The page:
The Story of Burnt Njal

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Critical Evaluation

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Last Updated on May 11, 2015, by eNotes Editorial. Word Count: 787

Icelanders defined sagas as the telling over and over of great ancestral feuds and battles; the sagas were often told during long winter nights. The distinction between fact and fiction was not made. Actually, the saga form had a more lofty purpose: to maintain pride in family history and to tell the stories of the ancestral heroic age and of the introduction of Christianity to Iceland. The king’s sagas and the family sagas were the most popular. The Story of Burnt Njal (also known as Burnt Njál) is of the latter form. Some scholars argued up until the 1920’s that the work was originally two distinct sagas, Gunnar’s saga and Njal’s saga. Presently it is considered to be the work of one author because of the cohesion of stylistic form and thematic structure. The saga is differentiated from the epic in that the former is prose. Otherwise there are great similarities between the Njal saga and Homer’s epics. Battle scenes, festivals, and games are prevalent in both and delight the reader with their pageantry.

The Story of Burnt Njal is of the late classical period in Icelandic literary history. The romanticism and chivalry are not evident in the more skeletal earlier sagas. Njal’s role of hero is that of a more ordinary man than known in the Greek epics. His initial naïveté over the deteriorating social situation and the misunderstood peace offering to Flosi conspire to cause Njal’s death. He is a victim of fate and of the old code of honor, exemplified throughout the saga in his wife Bergthora. Foreshadowings in this saga are effected by employing dreams and portents, a much different literary device from the modern technique of suspense. In The Story of Burnt Njal, the reader is usually aware of the events to transpire. The purpose of the saga and epic forms was to retell and remind the listeners of history and myth, not, as with the moderns, to compose something completely new.

Although this Icelandic saga contains an elaborate plot and subplot structure, an abundance of characters often mentioned briefly then forgotten, and a recalling of events and names foreign and relatively unknown to modern readers, the saga provides insight into the oral tradition and the codes of a past society.

The Thing, the Icelandic assembly or parliament, was the supreme lawgiver. The Thing was established in 930 c.e. and served the Old Icelandic Commonwealth while it lasted, which was until 1262. The problem with the system and the crucial concern for the characters of the saga is that, even after being judged as correct in an audience at the Thing, those who seek justice have to carry out justice for themselves.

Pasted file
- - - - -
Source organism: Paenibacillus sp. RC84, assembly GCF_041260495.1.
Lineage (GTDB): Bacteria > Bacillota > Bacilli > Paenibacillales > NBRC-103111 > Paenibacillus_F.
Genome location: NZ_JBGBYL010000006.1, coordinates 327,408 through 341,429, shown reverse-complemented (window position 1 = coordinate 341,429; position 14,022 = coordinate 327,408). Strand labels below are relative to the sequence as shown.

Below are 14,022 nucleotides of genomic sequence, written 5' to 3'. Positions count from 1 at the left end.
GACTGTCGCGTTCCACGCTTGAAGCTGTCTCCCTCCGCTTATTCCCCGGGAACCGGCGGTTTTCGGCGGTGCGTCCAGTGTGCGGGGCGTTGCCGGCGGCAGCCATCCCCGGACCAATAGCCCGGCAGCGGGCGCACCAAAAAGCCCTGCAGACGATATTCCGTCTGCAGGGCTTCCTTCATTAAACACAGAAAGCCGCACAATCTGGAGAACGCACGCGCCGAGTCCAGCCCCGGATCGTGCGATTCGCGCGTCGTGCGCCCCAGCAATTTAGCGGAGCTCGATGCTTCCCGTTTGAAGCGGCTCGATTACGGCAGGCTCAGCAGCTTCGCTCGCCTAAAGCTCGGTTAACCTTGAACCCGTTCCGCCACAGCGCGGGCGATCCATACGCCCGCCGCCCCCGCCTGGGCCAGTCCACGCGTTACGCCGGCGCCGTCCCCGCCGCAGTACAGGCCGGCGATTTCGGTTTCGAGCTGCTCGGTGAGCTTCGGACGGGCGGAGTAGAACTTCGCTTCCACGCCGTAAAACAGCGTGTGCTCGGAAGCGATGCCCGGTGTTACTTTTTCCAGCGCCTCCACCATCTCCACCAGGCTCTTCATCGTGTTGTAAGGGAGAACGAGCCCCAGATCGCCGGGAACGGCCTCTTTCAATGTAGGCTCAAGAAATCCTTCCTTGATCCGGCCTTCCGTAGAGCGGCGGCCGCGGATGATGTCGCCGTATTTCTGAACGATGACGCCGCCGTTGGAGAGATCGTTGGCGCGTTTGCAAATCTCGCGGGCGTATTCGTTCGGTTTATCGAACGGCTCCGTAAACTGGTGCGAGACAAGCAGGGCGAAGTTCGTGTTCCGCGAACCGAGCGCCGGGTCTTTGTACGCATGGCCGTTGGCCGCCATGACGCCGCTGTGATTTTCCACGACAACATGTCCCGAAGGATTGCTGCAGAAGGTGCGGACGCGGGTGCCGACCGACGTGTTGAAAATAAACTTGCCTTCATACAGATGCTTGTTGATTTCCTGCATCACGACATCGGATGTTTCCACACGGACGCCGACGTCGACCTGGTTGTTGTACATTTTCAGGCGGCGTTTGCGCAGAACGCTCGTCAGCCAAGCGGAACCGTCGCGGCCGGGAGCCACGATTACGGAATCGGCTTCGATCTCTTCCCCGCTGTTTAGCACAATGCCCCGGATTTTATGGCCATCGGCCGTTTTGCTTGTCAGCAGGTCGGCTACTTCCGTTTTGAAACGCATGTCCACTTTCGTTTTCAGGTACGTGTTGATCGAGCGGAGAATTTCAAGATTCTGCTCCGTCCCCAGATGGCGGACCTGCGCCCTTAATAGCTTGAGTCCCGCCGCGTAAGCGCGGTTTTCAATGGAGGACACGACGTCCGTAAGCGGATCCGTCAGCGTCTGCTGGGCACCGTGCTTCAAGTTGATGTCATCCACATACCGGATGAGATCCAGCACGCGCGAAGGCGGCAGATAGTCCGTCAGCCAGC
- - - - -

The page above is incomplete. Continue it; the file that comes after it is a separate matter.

One of the fundamental issues relating to the execution of justice is the interplay between the heathen code of killing and revenge and the Christian idea of forgiveness. Christianity was introduced into Iceland in 1000. It is recalled in the saga by Thangbrand’s journey to Iceland, which initiated that land’s adoption of Christianity as the national religion. The intertwining of codes and religions again comes into play with the juxtaposition of pagan magic and Christian miracles. Ironically, often the miracles are performed not to provide healing but to carry out pagan vengeance. Kari and Flosi journey to Rome to obtain forgiveness for the bloodshed caused by their animosity, yet the reason this hostility begins involves the heathen code of honor. Thus, the saga involves not only the continuous decisions of the Thing and their often tragic aftermath but also the inception of a new religion and code of order. The narrator of this saga maintains an objective eye. Very little moralizing or psychological probing of actions is evident. The characters, six hundred in all with twenty-five main actors, are developed through their actions, a behavioristic approach, rather than by their thoughts or reflections.

The Story of Burnt Njal follows three main stories: first, the downfall of Gunnar; second, the burning of Njal and his sons; third, the exacting revenge required by Kari. The middle section, for which the saga is named, is the climax and turning point of the story. All events lead toward it, and it involves all the preceding arguments and attempted honorable reconciliations. It also reflects the breakdown of the lawmaking by the Thing into jealousy and seeming dishonor; the battle is fought essentially because of the misunderstood intentions of Njal’s gift. The saga then leads away from the burning and death of Njal toward atonement at the Thing as all parties meet to arrange a settlement. Finally the saga ends on a Christian note: Forgiveness is sought from the Church, and reconciliation is effected between the enemies.

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